The status of English in the world has changed drastically in the last half-century or so, as innovations in communication technologies, especially the rise of the internet and improvements in transportation have increased international travel and cultural exchange. Not only do more people in more countries speak English than ever before, the language also plays an important role in ever more cultural contexts across the world, such as trade, sports, academics and science (Rubdy and Saraceni, 2006).
It has been labelled a “global language” (Graddol, 2006: 58), an “international language” (Rubdy and Saraceni, 2006: 8) and can be seen as the current most prevalent lingua franca in the world (Hülmbauer, Böhringer and Seidlhofer, 2008). Naturally, the massive increase of English speakers around the world who speak it at all different levels of proficiency, for any variety of purposes and with people who, more likely than not, do not have English as their first language either, has sparked some concerns and controversies.
Some are concerned that its wide spread and the emergence and institutionalisation of new ‘Englishes’ will lead to a language fragmentation that could ultimately result in mutual unintelligibility (Rubdy and Saraceni, 2006). Furthermore, as the majority of interactions in English happens without a single native-speaker being present, and English is now shaped as much by non-native speakers as by native speakers, native speakers are no longer regarded as the sole custodians over the language (Seidlhofer, 2005). The question of who holds authority over English today is therefore causing heated discussions.
Teaching practices for English as a foreign language are yet another contentious subject. For the most part, English teaching is still oriented towards British or North American varieties, and a learner’s proficiency is measured in relation to those norms (Jenkins, 2009). Some, however, demand that English teaching practices take into account that usage situations and requirements for English have changed, and that teachers prepare students for international communication rather than communication with Americans or British (Seidlhofer, 2003; Prodromou, 2006).
The issue with perhaps the greatest political significance is that of linguistic imperialism. As English, particularly the ‘prestige varieties’ British and American, are being taught to more and more people across the world, some have voiced their concern that this “compromises the cultural integrity of the non-native speaker” (Modiano, 2001: 339). There is a fear that English might suppress or even replace local languages and be used as a tool to spread Anglo-American cultural hegemony (ibid.).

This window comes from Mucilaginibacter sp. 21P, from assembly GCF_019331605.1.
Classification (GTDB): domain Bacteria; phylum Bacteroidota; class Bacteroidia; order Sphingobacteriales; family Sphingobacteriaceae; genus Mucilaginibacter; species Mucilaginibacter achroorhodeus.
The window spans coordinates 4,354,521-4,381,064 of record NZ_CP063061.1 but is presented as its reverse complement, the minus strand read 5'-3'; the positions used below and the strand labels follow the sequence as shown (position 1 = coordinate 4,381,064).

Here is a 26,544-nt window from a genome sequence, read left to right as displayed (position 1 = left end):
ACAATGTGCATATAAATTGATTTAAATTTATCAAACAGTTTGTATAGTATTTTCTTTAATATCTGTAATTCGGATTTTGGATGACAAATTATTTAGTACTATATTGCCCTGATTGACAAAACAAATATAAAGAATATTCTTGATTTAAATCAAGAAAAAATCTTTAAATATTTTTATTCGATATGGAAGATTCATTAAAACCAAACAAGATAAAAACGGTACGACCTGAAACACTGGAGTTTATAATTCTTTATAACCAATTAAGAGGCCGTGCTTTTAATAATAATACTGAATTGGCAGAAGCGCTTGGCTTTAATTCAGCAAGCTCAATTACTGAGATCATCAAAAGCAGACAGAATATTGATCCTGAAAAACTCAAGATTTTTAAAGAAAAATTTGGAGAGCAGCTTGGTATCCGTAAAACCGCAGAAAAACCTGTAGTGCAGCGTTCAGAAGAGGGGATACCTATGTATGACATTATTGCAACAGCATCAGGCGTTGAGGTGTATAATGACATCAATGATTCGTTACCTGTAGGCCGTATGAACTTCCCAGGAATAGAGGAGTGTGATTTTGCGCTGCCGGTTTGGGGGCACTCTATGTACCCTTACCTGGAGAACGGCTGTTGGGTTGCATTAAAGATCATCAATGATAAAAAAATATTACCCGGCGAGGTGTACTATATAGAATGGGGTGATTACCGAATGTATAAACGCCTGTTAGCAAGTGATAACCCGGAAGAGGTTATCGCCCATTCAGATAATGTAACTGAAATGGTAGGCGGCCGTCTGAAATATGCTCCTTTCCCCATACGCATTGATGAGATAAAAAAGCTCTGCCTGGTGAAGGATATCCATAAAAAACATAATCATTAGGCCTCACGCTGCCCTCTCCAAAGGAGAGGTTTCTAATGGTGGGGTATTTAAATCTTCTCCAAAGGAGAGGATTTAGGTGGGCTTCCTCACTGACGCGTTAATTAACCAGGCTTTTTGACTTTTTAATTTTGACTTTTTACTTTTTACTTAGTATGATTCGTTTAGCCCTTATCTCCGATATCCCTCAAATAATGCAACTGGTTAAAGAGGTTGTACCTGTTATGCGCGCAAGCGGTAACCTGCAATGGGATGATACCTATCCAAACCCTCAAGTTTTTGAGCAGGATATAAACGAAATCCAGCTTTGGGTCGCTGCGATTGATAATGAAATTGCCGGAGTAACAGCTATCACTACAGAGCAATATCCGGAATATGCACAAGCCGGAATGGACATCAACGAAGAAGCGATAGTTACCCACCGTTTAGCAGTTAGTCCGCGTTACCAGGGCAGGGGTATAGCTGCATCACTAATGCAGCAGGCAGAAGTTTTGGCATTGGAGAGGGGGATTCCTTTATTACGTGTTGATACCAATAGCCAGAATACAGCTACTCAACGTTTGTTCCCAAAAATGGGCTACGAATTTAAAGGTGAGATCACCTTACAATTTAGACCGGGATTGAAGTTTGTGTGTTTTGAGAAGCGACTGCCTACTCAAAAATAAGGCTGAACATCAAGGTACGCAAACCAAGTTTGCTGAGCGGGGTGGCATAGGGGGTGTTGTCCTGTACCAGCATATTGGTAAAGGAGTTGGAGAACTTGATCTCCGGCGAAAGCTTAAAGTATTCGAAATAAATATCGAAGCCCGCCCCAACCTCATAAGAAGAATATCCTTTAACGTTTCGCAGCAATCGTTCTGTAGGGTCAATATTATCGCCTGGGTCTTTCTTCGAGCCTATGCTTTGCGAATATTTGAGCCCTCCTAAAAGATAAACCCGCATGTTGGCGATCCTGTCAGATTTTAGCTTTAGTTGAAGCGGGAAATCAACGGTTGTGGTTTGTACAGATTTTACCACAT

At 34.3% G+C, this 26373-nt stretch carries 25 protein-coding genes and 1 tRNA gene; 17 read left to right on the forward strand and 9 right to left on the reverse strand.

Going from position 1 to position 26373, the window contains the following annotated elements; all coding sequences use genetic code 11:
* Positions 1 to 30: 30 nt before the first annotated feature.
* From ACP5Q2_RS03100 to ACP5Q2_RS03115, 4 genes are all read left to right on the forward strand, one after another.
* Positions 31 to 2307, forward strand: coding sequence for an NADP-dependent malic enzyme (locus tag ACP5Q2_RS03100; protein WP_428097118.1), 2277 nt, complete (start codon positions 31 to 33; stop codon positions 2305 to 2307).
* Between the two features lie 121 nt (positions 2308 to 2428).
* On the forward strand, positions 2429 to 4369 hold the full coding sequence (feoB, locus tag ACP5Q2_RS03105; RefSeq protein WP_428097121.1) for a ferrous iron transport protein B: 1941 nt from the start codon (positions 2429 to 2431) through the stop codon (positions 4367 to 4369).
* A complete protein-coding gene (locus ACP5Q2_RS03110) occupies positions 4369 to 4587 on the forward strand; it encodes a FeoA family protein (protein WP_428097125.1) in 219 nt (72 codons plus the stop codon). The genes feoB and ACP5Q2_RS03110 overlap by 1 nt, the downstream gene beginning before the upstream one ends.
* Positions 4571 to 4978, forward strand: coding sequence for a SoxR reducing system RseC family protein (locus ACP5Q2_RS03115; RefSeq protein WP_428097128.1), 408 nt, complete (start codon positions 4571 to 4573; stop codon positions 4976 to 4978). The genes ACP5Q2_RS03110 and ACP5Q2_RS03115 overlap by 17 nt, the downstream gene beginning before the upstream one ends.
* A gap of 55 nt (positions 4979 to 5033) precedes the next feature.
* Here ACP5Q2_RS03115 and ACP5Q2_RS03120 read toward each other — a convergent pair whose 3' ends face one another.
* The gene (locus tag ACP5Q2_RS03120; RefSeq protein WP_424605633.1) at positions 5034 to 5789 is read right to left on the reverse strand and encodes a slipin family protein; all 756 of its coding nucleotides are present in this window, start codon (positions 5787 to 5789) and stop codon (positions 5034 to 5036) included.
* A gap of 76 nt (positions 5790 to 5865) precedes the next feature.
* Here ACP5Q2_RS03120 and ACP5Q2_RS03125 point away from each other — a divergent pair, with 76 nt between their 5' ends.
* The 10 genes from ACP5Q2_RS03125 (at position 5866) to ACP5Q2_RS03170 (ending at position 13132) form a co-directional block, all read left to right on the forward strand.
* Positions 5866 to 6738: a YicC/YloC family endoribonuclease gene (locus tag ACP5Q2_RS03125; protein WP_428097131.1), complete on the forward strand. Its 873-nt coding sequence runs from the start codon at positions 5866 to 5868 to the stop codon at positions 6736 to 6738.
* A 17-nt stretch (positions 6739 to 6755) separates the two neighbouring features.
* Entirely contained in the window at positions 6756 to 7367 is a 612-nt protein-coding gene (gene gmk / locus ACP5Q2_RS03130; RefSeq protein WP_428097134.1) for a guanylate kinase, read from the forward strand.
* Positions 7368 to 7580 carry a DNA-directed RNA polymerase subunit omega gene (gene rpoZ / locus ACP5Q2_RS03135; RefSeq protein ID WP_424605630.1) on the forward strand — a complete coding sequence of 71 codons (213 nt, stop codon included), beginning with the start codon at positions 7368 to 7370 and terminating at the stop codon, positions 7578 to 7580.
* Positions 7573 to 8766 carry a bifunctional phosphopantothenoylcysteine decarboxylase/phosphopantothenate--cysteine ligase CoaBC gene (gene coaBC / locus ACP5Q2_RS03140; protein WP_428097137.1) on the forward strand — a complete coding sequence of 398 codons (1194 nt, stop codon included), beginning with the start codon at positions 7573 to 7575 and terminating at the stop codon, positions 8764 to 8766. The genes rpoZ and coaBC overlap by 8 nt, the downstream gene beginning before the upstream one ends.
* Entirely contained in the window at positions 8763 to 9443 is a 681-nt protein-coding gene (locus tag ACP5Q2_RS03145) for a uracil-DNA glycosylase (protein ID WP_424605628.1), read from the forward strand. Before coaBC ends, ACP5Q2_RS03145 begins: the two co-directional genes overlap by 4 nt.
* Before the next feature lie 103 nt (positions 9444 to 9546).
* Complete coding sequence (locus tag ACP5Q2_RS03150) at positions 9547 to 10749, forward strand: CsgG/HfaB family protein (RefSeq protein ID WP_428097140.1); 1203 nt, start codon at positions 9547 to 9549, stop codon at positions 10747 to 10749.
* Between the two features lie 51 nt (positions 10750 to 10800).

In the following, I will first give a rough overview over who speaks English in the world today. Secondly, I will briefly discuss some of the attempts by scholars to categorise this immense number of different people, focusing particularly on Kachru’s model of the spread of English. I will then address some of the factors that lead to the emergence of new varieties of English, describing Nigerian English and China English in more detail by way of an example. Subsequently, I will discuss linguistic imperialism as one particularly controversial issue relating to the rise of English to one of the world’s most predominant languages.
Who speaks English?
For the purpose of discussing the current spread and status of English around the world, its speakers can be grouped into three categories, although this classification is by no means clear or undisputed. Approximately 350 million grew up in a country where English is historically the first language, such as Great Britain, the USA, Australia, etc. and are therefore considered native speakers. About the same number of people speak English as a Second Language, namely in those territories that were once colonised by the English, such as India, Singapore or Hongkong, where it serves country-internal purposes alongside one or more local languages.
The third group consists of those that learned English as a foreign language and for whom it serves no purpose in their own countries. Due to the global status of the language today, it is safe to say that there is no country in the world where there are not a least some people studying English in addition to their native language(s). It is difficult to assess the size of this group, as it depends on what minimum level of proficiency one considers necessary to count someone as a speaker of English, and on whether or not one wants to include creole and pidgin forms of English in the calculation. However, it is clear that speakers of English as a foreign language today vastly outnumber native and Second Language speakers (Jenkins, 2009).
During the last century, the ‘power balance’ between non-native speakers and native speakers of English has shifted; children all across the globe start to learn English in school earlier and earlier and more and more adults see it as a necessity for their professional careers. English is now so wide-spread that it is considered a basic skill in many parts of the world, especially in Europe, where it is comparable to the significance of literacy during the time of industrialisation (Seidlhofer, Breiteneder and Pitzl, 2006).
Kachru and the spread of English around the world
Scholars have made a number of attempts to develop a model of the global spread of English that does justice to the complexity of today’s language situation, trying to capture its geographical and functional dispersion. Braj Kachru’s “Three circle model of World Englishes” (Kachru, 1985, 1988) has become the most influential, his subdivision of English into three ‘circles’ being used most often as the theoretical base for academic discussions on the implications of the global rise of English.